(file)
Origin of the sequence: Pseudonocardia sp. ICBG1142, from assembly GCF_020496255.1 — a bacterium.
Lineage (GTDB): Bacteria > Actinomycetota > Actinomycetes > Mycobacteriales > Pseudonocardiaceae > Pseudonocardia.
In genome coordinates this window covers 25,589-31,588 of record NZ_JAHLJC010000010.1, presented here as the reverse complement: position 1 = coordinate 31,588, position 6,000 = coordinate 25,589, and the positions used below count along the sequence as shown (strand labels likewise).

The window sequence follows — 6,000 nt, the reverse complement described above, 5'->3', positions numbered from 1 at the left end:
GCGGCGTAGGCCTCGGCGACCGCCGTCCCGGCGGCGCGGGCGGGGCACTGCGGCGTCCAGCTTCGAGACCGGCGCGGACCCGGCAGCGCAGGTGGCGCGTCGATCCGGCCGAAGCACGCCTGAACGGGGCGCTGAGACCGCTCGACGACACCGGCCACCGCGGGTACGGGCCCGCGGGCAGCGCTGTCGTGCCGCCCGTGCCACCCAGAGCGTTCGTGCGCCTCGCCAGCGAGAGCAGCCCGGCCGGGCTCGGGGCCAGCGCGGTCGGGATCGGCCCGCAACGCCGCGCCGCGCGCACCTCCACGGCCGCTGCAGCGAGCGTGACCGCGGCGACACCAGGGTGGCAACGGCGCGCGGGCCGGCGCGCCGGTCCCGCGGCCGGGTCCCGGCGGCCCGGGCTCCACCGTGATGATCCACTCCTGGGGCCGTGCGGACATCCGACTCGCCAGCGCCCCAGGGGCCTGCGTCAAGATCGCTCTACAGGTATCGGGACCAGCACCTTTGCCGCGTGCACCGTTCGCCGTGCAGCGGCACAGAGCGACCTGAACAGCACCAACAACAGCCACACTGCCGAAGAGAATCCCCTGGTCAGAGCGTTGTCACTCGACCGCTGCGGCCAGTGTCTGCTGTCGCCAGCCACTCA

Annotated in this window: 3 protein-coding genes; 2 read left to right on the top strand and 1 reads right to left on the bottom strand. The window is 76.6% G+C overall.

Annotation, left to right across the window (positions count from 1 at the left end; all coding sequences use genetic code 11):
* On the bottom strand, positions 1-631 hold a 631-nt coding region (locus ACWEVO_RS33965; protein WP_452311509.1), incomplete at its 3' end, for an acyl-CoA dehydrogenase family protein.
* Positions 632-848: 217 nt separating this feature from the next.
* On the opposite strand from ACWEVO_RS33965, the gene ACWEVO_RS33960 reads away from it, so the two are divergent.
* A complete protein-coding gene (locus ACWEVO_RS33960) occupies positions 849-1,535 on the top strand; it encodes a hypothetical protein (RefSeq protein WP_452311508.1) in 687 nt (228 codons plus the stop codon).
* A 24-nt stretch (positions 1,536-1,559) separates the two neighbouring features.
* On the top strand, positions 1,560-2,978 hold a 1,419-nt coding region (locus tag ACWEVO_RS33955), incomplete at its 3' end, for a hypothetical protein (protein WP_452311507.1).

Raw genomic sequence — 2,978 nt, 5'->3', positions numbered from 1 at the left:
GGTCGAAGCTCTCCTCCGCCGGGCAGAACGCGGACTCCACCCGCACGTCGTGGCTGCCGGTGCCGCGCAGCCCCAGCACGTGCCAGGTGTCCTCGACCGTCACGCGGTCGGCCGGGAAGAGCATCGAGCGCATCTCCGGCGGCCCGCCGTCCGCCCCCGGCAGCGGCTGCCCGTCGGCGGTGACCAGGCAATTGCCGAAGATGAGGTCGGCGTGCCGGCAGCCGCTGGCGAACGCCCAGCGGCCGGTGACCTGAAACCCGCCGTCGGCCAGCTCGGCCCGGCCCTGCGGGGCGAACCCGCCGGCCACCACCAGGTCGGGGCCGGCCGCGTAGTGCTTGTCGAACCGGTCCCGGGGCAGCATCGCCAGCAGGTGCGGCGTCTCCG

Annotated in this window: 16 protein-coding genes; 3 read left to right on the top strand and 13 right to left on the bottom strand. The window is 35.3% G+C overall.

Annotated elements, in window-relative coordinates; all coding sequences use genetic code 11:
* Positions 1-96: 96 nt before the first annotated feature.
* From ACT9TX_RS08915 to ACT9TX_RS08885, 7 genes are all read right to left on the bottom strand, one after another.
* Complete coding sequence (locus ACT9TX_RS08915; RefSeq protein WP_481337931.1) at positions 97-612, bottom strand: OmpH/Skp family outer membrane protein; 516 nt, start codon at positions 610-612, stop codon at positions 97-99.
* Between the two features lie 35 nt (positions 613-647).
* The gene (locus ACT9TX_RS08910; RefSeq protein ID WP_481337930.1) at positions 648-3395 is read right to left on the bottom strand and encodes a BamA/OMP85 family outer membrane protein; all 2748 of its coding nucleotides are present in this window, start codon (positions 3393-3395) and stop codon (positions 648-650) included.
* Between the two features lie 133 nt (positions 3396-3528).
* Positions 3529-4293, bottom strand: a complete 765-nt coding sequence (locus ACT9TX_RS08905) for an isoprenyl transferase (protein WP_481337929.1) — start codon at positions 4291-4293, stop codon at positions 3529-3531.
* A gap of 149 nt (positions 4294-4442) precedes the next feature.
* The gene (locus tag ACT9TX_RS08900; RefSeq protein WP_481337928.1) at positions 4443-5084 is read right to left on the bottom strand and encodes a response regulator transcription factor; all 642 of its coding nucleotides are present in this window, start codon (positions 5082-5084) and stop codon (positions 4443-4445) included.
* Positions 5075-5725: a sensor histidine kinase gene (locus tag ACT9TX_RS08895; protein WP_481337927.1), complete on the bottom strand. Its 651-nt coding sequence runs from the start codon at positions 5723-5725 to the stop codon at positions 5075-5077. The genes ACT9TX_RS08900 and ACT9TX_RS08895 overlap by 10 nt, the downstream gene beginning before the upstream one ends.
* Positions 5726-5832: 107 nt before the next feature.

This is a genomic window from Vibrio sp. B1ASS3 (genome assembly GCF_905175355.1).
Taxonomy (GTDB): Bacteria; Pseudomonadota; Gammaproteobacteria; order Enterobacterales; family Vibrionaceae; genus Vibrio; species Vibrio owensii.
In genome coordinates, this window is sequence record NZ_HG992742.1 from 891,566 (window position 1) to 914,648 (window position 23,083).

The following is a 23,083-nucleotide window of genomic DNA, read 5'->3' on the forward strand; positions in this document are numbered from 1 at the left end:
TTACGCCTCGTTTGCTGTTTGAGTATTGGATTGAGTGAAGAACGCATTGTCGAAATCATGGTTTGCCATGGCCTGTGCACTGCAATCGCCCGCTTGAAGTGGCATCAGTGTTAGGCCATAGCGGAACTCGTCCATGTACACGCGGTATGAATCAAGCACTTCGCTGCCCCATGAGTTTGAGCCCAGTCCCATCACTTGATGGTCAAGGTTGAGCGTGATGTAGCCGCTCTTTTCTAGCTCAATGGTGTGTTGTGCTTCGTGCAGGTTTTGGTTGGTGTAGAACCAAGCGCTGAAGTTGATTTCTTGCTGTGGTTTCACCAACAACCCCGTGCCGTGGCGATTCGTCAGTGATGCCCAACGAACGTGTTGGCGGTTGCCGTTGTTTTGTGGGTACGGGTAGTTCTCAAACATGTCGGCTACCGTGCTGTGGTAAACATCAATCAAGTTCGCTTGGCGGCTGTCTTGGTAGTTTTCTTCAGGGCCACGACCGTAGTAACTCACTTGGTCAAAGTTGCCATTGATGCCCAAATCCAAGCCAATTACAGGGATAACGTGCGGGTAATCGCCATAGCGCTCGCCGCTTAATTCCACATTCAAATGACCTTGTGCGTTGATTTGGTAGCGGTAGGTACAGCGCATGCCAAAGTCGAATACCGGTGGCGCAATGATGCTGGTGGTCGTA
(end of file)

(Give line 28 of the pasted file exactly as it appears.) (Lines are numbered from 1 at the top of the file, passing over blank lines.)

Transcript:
* Positions 5726-5832: 107 nt before the next feature.